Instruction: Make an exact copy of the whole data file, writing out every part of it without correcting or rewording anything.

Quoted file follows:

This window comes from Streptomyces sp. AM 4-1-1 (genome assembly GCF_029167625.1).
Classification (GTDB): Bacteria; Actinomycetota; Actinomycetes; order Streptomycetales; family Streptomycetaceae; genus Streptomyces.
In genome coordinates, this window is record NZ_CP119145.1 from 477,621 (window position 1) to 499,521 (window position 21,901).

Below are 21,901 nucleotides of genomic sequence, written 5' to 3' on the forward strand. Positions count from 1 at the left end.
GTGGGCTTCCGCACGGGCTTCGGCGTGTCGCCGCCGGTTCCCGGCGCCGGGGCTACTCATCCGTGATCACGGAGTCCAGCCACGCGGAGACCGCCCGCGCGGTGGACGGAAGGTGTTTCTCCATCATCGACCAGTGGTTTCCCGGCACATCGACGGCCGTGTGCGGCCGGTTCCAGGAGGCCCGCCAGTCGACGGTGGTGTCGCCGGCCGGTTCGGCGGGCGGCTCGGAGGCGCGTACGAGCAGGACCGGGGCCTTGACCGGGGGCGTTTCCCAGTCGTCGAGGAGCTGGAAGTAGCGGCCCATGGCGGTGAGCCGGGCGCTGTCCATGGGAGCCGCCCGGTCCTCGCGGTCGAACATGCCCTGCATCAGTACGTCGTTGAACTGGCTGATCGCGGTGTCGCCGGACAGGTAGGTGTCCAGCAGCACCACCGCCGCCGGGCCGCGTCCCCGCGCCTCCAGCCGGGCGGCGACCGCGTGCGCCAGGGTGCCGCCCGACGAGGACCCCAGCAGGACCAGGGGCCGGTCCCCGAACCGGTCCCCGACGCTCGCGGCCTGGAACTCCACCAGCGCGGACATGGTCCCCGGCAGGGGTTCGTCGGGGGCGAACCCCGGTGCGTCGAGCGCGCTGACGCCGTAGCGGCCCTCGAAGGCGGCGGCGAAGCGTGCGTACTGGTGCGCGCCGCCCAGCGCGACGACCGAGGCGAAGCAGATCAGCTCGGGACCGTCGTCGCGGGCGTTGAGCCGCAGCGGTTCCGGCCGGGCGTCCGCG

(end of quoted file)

This window comes from Streptomyces sp. AM 4-1-1 (genome assembly GCF_029167625.1).
Classification (GTDB): Bacteria; Actinomycetota; Actinomycetes; order Streptomycetales; family Streptomycetaceae; genus Streptomyces.
In genome coordinates, this window is record NZ_CP119145.1 from 477,621 (window position 1) to 499,521 (window position 21,901).

Below are 21,901 nucleotides of genomic sequence, written 5' to 3' on the forward strand. Positions count from 1 at the left end.
GTGGGCTTCCGCACGGGCTTCGGCGTGTCGCCGCCGGTTCCCGGCGCCGGGGCTACTCATCCGTGATCACGGAGTCCAGCCACGCGGAGACCGCCCGCGCGGTGGACGGAAGGTGTTTCTCCATCATCGACCAGTGGTTTCCCGGCACATCGACGGCCGTGTGCGGCCGGTTCCAGGAGGCCCGCCAGTCGACGGTGGTGTCGCCGGCCGGTTCGGCGGGCGGCTCGGAGGCGCGTACGAGCAGGACCGGGGCCTTGACCGGGGGCGTTTCCCAGTCGTCGAGGAGCTGGAAGTAGCGGCCCATGGCGGTGAGCCGGGCGCTGTCCATGGGAGCCGCCCGGTCCTCGCGGTCGAACATGCCCTGCATCAGTACGTCGTTGAACTGGCTGATCGCGGTGTCGCCGGACAGGTAGGTGTCCAGCAGCACCACCGCCGCCGGGCCGCGTCCCCGCGCCTCCAGCCGGGCGGCGACCGCGTGCGCCAGGGTGCCGCCCGACGAGGACCCCAGCAGGACCAGGGGCCGGTCCCCGAACCGGTCCCCGACGCTCGCGGCCTGGAACTCCACCAGCGCGGACATGGTCCCCGGCAGGGGTTCGTCGGGGGCGAACCCCGGTGCGTCGAGCGCGCTGACGCCGTAGCGGCCCTCGAAGGCGGCGGCGAAGCGTGCGTACTGGTGCGCGCCGCCCAGCGCGACGACCGAGGCGAAGCAGATCAGCTCGGGACCGTCGTCGCGGGCGTTGAGCCGCAGCGGTTCCGGCCGGGCGTCCGCG